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Omar Khorshid - Guitar El Chark (Guitar of the Orient)

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Artist: Omar Khorshid

Album: Guitar El Chark (Guitar of the Orient)

Label: Sublime Frequencies

Review date: Apr. 6, 2010


Omar Khorshid - "Raqsed El Fada" (Rhythms from the Orient)


Omar Khorshid is one of the greatest middle eastern electric guitarists, with a tone like spun gold and the chops to shred with the best of them. Born in Egypt, he cut his teeth in the underground rock clubs of Cairo in the 1960s. Eventually, he ended up working with the cream of the Egyptian musical crop, playing in the bands of such legendary figures as Oum Kalthoum, Abdel Halim Hafez, and Mohammed Abdel Wahab. Through his work with these singers, Khorshid introduced Western-style electric guitar into traditional Arab music.

But Khorshid was more than just a groundbreaking guitarist, he was also a bona fide movie star and soundtrack composer. He spent much of the 1970s in Lebanon and Syria and released a slew of wonderful music from blazing reverb-saturated versions of middle eastern classics to weird western lounge tunes. He died in a car accident in 1981 at the tender age of 36 shortly after his return to Egypt and the release his most acclaimed film, The Fortuneteller.

In recent years there’s been a minor surge of interest in Khorshid’s music in the West, but the music has been somewhat hard to come by. One of his most notable fans is Sun City Girls founder and eminently venerable guitarist Sir Richard Bishop. Bishop’s last album, The Freak of Araby, with its eccentric surf guitar along the Nile sound, bears Khorshid’s unmistakable (and thoroughly acknowledged) influence.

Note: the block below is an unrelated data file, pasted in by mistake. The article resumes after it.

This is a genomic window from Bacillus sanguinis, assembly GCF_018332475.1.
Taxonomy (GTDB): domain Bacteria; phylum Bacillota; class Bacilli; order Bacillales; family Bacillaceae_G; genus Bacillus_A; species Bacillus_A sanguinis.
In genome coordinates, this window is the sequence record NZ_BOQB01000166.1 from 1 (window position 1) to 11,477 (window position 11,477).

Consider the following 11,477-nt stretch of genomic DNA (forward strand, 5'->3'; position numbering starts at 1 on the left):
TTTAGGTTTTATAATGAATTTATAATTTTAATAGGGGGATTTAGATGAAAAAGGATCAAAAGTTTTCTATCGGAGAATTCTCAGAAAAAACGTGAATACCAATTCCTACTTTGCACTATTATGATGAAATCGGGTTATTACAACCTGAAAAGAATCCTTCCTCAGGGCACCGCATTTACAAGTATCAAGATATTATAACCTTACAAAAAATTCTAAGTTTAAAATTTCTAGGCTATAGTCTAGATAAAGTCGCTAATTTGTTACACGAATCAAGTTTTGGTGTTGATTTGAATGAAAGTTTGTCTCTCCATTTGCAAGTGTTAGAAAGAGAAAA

Until this welcome 2xLP set on Alan Bishop’s Sublime Frequencies label, Khorshid’s music has not been easy to find outside of Egypt, Lebanon and Syria. Guitar El Chark collects instrumental recordings that Khorshid made in Beirut from 1973-1977, which was one of the most prolific and creative periods of his short career. The collection centers on music by Arabic composers, ranging from traditional songs to tunes by contemporary songwriters like Nour al Malah and Khorshid himself. The playing is peerless: Khorshid’s reverb-mad middle eastern surf guitar mixed with intricate hand percussion, serpentine accordion and sci-fi synth sounds. Some of the finest moments come when Khorshid lets loose on the Moog, injecting a singularly alien glow over the proceedings — this is perhaps most notable on the scintillatingly propulsive title track. But even on a more straightforwardly sensuous song like "Habitaty (My Beloved)," Khorshid’s guitar work is out of this world.

My one quibble with this excellent collection is that it presents a unnecessarily narrow picture of Khorshid’s work by not including any non-arabic covers, a few of which, such as his cover of the Gershon Kingsley chestnut "Pop Corn," are truly inspired.

By Susanna Bolle

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